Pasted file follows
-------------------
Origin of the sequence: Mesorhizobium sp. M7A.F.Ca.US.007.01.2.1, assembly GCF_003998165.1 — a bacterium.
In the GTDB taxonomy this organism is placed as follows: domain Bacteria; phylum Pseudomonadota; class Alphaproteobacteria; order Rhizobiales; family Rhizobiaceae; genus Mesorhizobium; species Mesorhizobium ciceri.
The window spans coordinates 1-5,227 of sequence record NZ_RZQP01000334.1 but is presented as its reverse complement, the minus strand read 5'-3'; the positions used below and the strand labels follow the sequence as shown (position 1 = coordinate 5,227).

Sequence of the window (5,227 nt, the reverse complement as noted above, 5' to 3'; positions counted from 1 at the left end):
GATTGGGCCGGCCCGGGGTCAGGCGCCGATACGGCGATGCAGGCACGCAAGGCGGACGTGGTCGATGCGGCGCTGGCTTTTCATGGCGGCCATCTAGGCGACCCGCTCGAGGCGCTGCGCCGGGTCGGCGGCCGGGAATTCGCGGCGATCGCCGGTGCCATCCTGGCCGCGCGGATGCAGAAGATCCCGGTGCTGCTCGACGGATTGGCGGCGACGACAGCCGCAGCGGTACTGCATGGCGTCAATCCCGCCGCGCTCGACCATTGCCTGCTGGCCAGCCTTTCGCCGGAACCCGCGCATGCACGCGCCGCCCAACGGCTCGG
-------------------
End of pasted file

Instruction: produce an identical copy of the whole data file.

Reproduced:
Origin of the sequence: Mesorhizobium sp. M7A.F.Ca.US.007.01.2.1, assembly GCF_003998165.1 — a bacterium.
In the GTDB taxonomy this organism is placed as follows: domain Bacteria; phylum Pseudomonadota; class Alphaproteobacteria; order Rhizobiales; family Rhizobiaceae; genus Mesorhizobium; species Mesorhizobium ciceri.
The window spans coordinates 1-5,227 of sequence record NZ_RZQP01000334.1 but is presented as its reverse complement, the minus strand read 5'-3'; the positions used below and the strand labels follow the sequence as shown (position 1 = coordinate 5,227).

Sequence of the window (5,227 nt, the reverse complement as noted above, 5' to 3'; positions counted from 1 at the left end):
GATTGGGCCGGCCCGGGGTCAGGCGCCGATACGGCGATGCAGGCACGCAAGGCGGACGTGGTCGATGCGGCGCTGGCTTTTCATGGCGGCCATCTAGGCGACCCGCTCGAGGCGCTGCGCCGGGTCGGCGGCCGGGAATTCGCGGCGATCGCCGGTGCCATCCTGGCCGCGCGGATGCAGAAGATCCCGGTGCTGCTCGACGGATTGGCGGCGACGACAGCCGCAGCGGTACTGCATGGCGTCAATCCCGCCGCGCTCGACCATTGCCTGCTGGCCAGCCTTTCGCCGGAACCCGCGCATGCACGCGCCGCCCAACGGCTCGG